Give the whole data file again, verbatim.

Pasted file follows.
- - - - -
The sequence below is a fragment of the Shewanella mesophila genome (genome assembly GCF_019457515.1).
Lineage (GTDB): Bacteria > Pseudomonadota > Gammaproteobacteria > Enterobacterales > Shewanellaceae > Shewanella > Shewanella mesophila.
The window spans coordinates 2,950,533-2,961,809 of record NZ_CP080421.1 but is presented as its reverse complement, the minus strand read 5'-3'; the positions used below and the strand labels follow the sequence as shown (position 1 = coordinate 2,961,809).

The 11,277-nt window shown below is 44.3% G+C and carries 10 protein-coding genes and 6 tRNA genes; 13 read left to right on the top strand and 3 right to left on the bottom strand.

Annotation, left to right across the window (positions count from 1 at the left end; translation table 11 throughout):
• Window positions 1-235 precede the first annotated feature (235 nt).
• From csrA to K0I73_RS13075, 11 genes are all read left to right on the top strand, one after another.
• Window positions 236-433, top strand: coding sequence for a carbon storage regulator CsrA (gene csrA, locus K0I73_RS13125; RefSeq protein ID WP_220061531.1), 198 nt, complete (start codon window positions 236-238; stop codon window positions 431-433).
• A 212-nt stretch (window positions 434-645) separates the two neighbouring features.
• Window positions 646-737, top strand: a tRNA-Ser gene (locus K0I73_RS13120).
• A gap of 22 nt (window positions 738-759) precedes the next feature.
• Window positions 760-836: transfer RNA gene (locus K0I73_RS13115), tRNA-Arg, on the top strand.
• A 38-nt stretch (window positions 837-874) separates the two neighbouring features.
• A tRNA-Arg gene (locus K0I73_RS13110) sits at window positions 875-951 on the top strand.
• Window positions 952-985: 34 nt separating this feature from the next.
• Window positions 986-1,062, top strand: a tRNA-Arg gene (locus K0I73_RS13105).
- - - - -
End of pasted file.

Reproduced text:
The sequence below is a fragment of the Shewanella mesophila genome (genome assembly GCF_019457515.1).
Lineage (GTDB): Bacteria > Pseudomonadota > Gammaproteobacteria > Enterobacterales > Shewanellaceae > Shewanella > Shewanella mesophila.
The window spans coordinates 2,950,533-2,961,809 of record NZ_CP080421.1 but is presented as its reverse complement, the minus strand read 5'-3'; the positions used below and the strand labels follow the sequence as shown (position 1 = coordinate 2,961,809).

The 11,277-nt window shown below is 44.3% G+C and carries 10 protein-coding genes and 6 tRNA genes; 13 read left to right on the top strand and 3 right to left on the bottom strand.

Annotation, left to right across the window (positions count from 1 at the left end; translation table 11 throughout):
• Window positions 1-235 precede the first annotated feature (235 nt).
• From csrA to K0I73_RS13075, 11 genes are all read left to right on the top strand, one after another.
• Window positions 236-433, top strand: coding sequence for a carbon storage regulator CsrA (gene csrA, locus K0I73_RS13125; RefSeq protein ID WP_220061531.1), 198 nt, complete (start codon window positions 236-238; stop codon window positions 431-433).
• A 212-nt stretch (window positions 434-645) separates the two neighbouring features.
• Window positions 646-737, top strand: a tRNA-Ser gene (locus K0I73_RS13120).
• A gap of 22 nt (window positions 738-759) precedes the next feature.
• Window positions 760-836: transfer RNA gene (locus K0I73_RS13115), tRNA-Arg, on the top strand.
• A 38-nt stretch (window positions 837-874) separates the two neighbouring features.
• A tRNA-Arg gene (locus K0I73_RS13110) sits at window positions 875-951 on the top strand.
• Window positions 952-985: 34 nt separating this feature from the next.
• Window positions 986-1,062, top strand: a tRNA-Arg gene (locus K0I73_RS13105).